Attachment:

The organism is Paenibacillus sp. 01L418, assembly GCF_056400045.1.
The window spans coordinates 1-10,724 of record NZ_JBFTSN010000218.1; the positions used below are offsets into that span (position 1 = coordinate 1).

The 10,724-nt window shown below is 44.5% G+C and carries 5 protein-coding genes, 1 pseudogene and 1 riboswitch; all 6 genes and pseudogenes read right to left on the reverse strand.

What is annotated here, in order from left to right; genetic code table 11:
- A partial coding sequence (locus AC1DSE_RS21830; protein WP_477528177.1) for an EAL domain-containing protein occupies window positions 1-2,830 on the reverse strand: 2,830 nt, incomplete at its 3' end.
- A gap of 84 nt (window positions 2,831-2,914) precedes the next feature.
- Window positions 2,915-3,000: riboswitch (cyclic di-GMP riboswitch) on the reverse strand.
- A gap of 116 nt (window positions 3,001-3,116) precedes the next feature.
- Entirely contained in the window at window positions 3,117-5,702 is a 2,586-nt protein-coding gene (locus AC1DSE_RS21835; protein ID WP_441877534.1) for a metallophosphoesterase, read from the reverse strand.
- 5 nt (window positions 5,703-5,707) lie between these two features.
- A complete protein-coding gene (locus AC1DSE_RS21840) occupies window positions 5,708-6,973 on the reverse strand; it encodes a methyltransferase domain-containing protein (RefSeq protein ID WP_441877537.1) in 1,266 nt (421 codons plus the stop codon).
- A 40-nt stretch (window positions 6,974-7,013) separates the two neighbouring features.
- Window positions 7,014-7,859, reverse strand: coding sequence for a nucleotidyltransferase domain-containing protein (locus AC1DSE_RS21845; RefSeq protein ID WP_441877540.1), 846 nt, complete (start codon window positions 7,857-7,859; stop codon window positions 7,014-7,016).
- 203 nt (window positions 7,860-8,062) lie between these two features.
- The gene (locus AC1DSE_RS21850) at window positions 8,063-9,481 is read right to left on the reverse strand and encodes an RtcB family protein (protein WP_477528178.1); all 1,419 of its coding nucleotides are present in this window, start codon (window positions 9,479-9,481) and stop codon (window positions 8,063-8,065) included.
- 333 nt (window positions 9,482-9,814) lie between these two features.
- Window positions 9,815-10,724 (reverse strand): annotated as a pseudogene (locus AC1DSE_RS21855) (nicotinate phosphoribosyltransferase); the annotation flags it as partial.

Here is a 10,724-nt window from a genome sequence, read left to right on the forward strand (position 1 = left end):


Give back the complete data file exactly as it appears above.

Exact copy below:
The organism is Paenibacillus sp. 01L418, assembly GCF_056400045.1.
The window spans coordinates 1-10,724 of record NZ_JBFTSN010000218.1; the positions used below are offsets into that span (position 1 = coordinate 1).

The 10,724-nt window shown below is 44.5% G+C and carries 5 protein-coding genes, 1 pseudogene and 1 riboswitch; all 6 genes and pseudogenes read right to left on the reverse strand.

What is annotated here, in order from left to right; genetic code table 11:
- A partial coding sequence (locus AC1DSE_RS21830; protein WP_477528177.1) for an EAL domain-containing protein occupies window positions 1-2,830 on the reverse strand: 2,830 nt, incomplete at its 3' end.
- A gap of 84 nt (window positions 2,831-2,914) precedes the next feature.
- Window positions 2,915-3,000: riboswitch (cyclic di-GMP riboswitch) on the reverse strand.
- A gap of 116 nt (window positions 3,001-3,116) precedes the next feature.
- Entirely contained in the window at window positions 3,117-5,702 is a 2,586-nt protein-coding gene (locus AC1DSE_RS21835; protein ID WP_441877534.1) for a metallophosphoesterase, read from the reverse strand.
- 5 nt (window positions 5,703-5,707) lie between these two features.
- A complete protein-coding gene (locus AC1DSE_RS21840) occupies window positions 5,708-6,973 on the reverse strand; it encodes a methyltransferase domain-containing protein (RefSeq protein ID WP_441877537.1) in 1,266 nt (421 codons plus the stop codon).
- A 40-nt stretch (window positions 6,974-7,013) separates the two neighbouring features.
- Window positions 7,014-7,859, reverse strand: coding sequence for a nucleotidyltransferase domain-containing protein (locus AC1DSE_RS21845; RefSeq protein ID WP_441877540.1), 846 nt, complete (start codon window positions 7,857-7,859; stop codon window positions 7,014-7,016).
- 203 nt (window positions 7,860-8,062) lie between these two features.
- The gene (locus AC1DSE_RS21850) at window positions 8,063-9,481 is read right to left on the reverse strand and encodes an RtcB family protein (protein WP_477528178.1); all 1,419 of its coding nucleotides are present in this window, start codon (window positions 9,479-9,481) and stop codon (window positions 8,063-8,065) included.
- 333 nt (window positions 9,482-9,814) lie between these two features.
- Window positions 9,815-10,724 (reverse strand): annotated as a pseudogene (locus AC1DSE_RS21855) (nicotinate phosphoribosyltransferase); the annotation flags it as partial.

Here is a 10,724-nt window from a genome sequence, read left to right on the forward strand (position 1 = left end):